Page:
Libya & Syria - two videos - no comment
BREAKING: Russia denies supplying Syria with NEW attack helicopters
Syrian people rise up against the massacre
Another "Houla style" massacre in Syria
Fake Houla Massacre Photo: Was the BBC set up?
Idlib, Syria protest today on anniversary of Kent State killings
BREAKING: Massive protests in Syria following Friday pray
Syria is bleeding
Syria: Ceasefire faltering as mass protests breakout

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Comment Preferences

  •  Arab League has many members..# in support? (4+ / 0-)

    Somebody said Party! I got excited. I love Parties! Especially Parties with exclamation marks! Now I'm sad because there's not a Party! h/t AnnetteK ;-)

    by EdMass on Sun Jul 22, 2012 at 07:52:23 PM PDT

  •  Shouldn't the Arab League also ask... (13+ / 0-)

    ...the dictators of Bahrain and Saudi Arabia to step down.

    The dictator of Bahrain has slaughtered, proportionately, more of his people than the dictator of Syria.  And he's done so with the help of the dictator from Saudi Arabia.

    Or are some Dictators more equal than others?

    Es Pregunta.

    Learn about Centrist Economics, learn about Robert Rubin's Hamilton Project.

    by PatriciaVa on Sun Jul 22, 2012 at 08:02:02 PM PDT

  •  so, the dictators want him out because.. (7+ / 0-)

    he gives dictators a bad name?

    And the US is paying most of them to be on our side and keep the oil flowing.

    At least there's no propping up of dictators with solar and wind power.

    This Rover crossed over.. Willie Nelson, written by Dorothy Fields

    by Karl Rover on Sun Jul 22, 2012 at 08:17:16 PM PDT

    •  Egypt, Libya & Tunisia aren't dictatorships (10+ / 0-)

      anymore. Celebrate the victories.

      Remember history, Clay Claiborne, Director Vietnam: American Holocaust - narrated by Martin Sheen

      by Clay Claiborne on Sun Jul 22, 2012 at 08:24:29 PM PDT

      [ Parent ]

      •  Egypt is no longer a (5+ / 0-)

        dictatorship - based on what - the army saying that it is no longer a dictatorship?

        •  There is now a Turkish-style power struggle (8+ / 0-)

          going on.  It ain't Canada yet but calling it a dictatorship is really no longer accurate.  Morsi and the reconstituted parliament have real, meaningful authority, although it remains to be seen what will happen when the Egyptians reach the point that the Turks did and someone has to blink.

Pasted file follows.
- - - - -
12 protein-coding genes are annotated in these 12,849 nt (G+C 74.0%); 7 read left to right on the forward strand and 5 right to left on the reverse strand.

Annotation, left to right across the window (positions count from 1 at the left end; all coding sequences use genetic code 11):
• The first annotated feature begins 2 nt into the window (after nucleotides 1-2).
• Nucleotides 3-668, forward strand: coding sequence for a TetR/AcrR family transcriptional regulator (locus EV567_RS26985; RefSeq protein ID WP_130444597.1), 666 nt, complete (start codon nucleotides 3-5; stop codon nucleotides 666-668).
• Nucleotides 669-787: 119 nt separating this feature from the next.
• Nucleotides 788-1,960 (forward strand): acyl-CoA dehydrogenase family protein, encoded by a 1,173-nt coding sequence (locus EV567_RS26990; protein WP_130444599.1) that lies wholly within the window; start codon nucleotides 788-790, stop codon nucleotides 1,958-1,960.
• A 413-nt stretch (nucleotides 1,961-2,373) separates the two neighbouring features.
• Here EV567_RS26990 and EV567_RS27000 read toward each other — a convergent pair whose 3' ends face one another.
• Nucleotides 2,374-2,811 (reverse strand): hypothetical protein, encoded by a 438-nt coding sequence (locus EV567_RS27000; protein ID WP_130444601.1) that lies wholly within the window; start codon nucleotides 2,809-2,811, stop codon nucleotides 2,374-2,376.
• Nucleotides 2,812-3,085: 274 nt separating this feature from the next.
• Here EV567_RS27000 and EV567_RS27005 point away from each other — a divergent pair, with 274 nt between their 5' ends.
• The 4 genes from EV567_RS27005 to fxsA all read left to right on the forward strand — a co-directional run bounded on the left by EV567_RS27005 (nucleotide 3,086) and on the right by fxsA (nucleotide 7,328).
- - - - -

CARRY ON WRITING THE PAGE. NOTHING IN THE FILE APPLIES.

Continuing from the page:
My guess is that the military will blink and Morsi will pull a Roosevelt and pack the Constitutional Court (unlike Roosevelt, he'll probably succeed).  The military likes money more than they like power - outside of a petro-state, it's a lot easier to spend money than it is to spend power - and Morsi is a lot of things but "fool" isn't one of them.  He'll buy them off with revenue streams and state-owned businesses, it'll be corrupt as shit but it won't be a dictatorship.

          "The first drawback of anger is that it destroys your inner peace; the second is that it distorts your view of reality. If you come to understand that anger is really unhelpful, you can begin to distance yourself from anger." - The Dalai Lama

          by auron renouille on Mon Jul 23, 2012 at 01:06:21 AM PDT

          [ Parent ]

      •  Libya is (0+ / 0-)

        a country in Chaos, run by gangs who commit war crimes and torture.  In Egypt, where in contrast to Libya there was a real revolution, the military is still in control, despite the elections.

        •  "Nothing less than DEATH... (0+ / 0-)

          Will be the reward for you American running dogs of Imperialism!"

          It was a funny way to sell used cars last October, and it still is now.

          IMHO: code for the mean little thoughts of someone with the social grace of duckweed. --T. Pratchett

          by Cynical Copper on Mon Jul 23, 2012 at 01:40:45 PM PDT

          [ Parent ]

          •  Are you drunk? (0+ / 0-)
            •  I don't touch the stuff. (0+ / 0-)

              Unlike the character who was originally associated with the "used cars" part of the quote, Dr. Benjamin Franklin "Hawkeye" Pierce as played by Alan Alda.

              What I'm getting at is that your assertions like these have gone on for the last 9 months about Libya despite chaos, accusations, and (now, at least) some hope of stabilization and democracy.  The funny thing is, it almost looks like you're cutting and pasting this stuff from somewhere.